World powers held a fourth round of high-level talks on Friday aimed at bringing the U.S. back into the nuclear deal with Iran, with both sides signalling a willingness to work out the major stumbling blocks.
The talks began in Austria in early April. Russian delegate Mikhail Ulyanov tweeted following Friday’s meeting that “the participants agreed on the need to intensify the process.”
“The delegations seem to be ready to stay in Vienna as long as necessary to achieve the goal,” he wrote.
The U.S. pulled out of the landmark 2015 deal in 2018 after then-President Donald Trump said the pact needed to be renegotiated. The deal had promised Iran economic incentives in exchange for curbs on its nuclear programme, and the Trump administration reimposed heavy sanctions on the Islamic republic in an unsuccessful attempt to bring Tehran into new talks.
Iran reacted by steadily increasing its violations of the deal by enriching uranium to a greater purity than permitted.
U.S. President Joe Biden says he wants to rejoin the deal, known as the Joint Comprehensive Plan of Action, or JCPOA, but that Iran needs to return to compliance.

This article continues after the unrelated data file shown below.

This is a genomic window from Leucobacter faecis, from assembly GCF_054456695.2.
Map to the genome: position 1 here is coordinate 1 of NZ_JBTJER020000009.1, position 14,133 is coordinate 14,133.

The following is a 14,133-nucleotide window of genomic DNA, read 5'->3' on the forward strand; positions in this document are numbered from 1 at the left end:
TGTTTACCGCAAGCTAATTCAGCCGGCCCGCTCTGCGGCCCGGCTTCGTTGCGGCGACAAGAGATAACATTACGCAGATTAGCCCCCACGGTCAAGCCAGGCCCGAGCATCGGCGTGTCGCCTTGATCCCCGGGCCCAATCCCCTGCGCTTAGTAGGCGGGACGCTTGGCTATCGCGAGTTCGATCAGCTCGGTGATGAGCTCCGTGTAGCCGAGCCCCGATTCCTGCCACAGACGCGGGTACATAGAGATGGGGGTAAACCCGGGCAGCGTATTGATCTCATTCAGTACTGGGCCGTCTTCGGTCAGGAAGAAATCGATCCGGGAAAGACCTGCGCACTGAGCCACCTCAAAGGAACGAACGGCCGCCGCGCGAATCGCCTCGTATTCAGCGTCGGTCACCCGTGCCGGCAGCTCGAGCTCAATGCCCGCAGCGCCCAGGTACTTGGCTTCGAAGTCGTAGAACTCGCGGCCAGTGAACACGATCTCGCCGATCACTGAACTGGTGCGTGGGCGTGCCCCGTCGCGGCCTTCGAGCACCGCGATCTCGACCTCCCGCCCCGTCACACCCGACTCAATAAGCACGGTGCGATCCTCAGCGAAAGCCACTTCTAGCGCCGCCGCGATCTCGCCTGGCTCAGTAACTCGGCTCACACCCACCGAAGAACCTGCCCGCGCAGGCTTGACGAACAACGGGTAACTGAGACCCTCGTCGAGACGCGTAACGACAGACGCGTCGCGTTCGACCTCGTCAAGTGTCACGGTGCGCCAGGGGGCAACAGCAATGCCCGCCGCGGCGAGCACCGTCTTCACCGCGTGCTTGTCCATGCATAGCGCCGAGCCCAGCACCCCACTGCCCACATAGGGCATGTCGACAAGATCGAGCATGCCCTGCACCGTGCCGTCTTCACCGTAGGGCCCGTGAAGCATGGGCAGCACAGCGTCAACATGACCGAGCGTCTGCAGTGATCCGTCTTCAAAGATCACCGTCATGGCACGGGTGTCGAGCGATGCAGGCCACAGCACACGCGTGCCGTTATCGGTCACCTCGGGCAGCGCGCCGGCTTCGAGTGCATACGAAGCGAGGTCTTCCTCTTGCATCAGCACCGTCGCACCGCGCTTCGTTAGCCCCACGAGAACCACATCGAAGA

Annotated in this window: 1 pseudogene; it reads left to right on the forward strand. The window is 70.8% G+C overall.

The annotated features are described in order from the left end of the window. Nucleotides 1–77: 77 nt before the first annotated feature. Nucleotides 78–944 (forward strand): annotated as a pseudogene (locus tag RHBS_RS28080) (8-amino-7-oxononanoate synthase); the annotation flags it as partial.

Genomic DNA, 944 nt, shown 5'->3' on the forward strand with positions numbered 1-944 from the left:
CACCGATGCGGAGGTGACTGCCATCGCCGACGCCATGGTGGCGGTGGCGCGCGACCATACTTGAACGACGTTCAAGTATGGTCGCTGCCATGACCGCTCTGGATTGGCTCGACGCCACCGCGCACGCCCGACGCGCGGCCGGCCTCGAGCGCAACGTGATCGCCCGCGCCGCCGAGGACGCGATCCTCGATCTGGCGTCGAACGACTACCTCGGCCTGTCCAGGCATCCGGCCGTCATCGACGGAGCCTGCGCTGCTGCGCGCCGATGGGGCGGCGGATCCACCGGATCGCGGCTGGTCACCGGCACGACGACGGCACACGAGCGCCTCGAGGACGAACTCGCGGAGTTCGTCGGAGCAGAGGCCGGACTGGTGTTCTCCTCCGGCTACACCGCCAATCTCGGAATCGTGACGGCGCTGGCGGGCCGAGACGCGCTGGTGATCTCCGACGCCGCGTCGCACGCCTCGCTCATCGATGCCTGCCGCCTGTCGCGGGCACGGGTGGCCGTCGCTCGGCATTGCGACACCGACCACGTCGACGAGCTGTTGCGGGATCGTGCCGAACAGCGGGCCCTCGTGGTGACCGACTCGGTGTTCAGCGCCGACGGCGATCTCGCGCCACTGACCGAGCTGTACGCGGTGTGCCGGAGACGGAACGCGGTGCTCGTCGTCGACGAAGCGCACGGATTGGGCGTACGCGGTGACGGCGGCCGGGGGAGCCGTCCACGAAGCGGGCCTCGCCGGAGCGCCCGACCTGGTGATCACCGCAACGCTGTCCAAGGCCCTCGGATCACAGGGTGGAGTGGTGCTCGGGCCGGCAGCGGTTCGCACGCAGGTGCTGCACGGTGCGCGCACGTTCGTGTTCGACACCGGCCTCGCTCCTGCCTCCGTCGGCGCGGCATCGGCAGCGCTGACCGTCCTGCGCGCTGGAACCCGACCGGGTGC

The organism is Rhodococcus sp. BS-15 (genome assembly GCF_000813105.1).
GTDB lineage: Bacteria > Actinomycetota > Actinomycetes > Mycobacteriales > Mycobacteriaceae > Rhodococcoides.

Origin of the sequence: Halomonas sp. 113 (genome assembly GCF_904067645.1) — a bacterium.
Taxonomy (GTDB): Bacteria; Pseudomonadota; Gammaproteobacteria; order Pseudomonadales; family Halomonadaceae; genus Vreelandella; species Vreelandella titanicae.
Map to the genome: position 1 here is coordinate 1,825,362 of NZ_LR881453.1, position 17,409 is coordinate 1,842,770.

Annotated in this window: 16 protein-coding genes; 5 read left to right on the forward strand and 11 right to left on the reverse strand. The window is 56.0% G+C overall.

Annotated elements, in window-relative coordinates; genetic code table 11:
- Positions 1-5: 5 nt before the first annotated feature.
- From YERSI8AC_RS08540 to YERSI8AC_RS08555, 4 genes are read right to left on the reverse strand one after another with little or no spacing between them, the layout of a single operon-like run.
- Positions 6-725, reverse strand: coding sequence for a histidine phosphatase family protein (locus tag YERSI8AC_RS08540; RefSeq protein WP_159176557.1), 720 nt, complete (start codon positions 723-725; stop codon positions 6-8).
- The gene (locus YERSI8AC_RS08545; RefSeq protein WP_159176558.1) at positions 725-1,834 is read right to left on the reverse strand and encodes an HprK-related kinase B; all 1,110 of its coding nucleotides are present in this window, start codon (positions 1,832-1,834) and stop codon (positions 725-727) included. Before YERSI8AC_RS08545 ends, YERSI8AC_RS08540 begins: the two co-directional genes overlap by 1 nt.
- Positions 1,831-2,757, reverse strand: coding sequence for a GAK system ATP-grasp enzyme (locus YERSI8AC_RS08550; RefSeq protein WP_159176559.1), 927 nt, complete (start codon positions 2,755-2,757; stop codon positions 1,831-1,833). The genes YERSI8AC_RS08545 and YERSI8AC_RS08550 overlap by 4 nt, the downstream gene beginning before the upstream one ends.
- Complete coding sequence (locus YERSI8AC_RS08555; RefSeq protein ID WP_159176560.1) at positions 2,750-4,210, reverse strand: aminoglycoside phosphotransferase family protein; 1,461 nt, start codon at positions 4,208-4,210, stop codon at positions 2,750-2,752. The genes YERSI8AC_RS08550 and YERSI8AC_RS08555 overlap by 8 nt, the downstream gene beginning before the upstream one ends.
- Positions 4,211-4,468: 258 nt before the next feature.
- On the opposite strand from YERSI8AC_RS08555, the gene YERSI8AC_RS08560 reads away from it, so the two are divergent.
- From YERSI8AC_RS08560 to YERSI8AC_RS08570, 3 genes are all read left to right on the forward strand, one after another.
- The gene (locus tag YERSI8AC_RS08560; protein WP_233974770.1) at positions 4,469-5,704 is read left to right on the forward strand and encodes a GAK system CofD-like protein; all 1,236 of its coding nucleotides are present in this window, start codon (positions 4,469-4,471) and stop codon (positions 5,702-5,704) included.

The pact is meant to prevent Iran from obtaining a nuclear bomb, something the country insists it is not inclined to. Iran insists all sanctions must be lifted before it reverses violations.
Delegates to the Vienna talks concede, for example, that Iranian nuclear scientists cannot unlearn the knowledge they acquired in the last three years, but it is not clear whether Iran’s new centrifuges would need to be destroyed, mothballed and locked away, or simply taken offline.
Because the U.S. is currently out of the deal, there were no American representatives at the talks.
Iran’s Deputy Foreign Minister Abbas Araghchi, said after the meeting that his impression was that all sides were committed to finding a solution.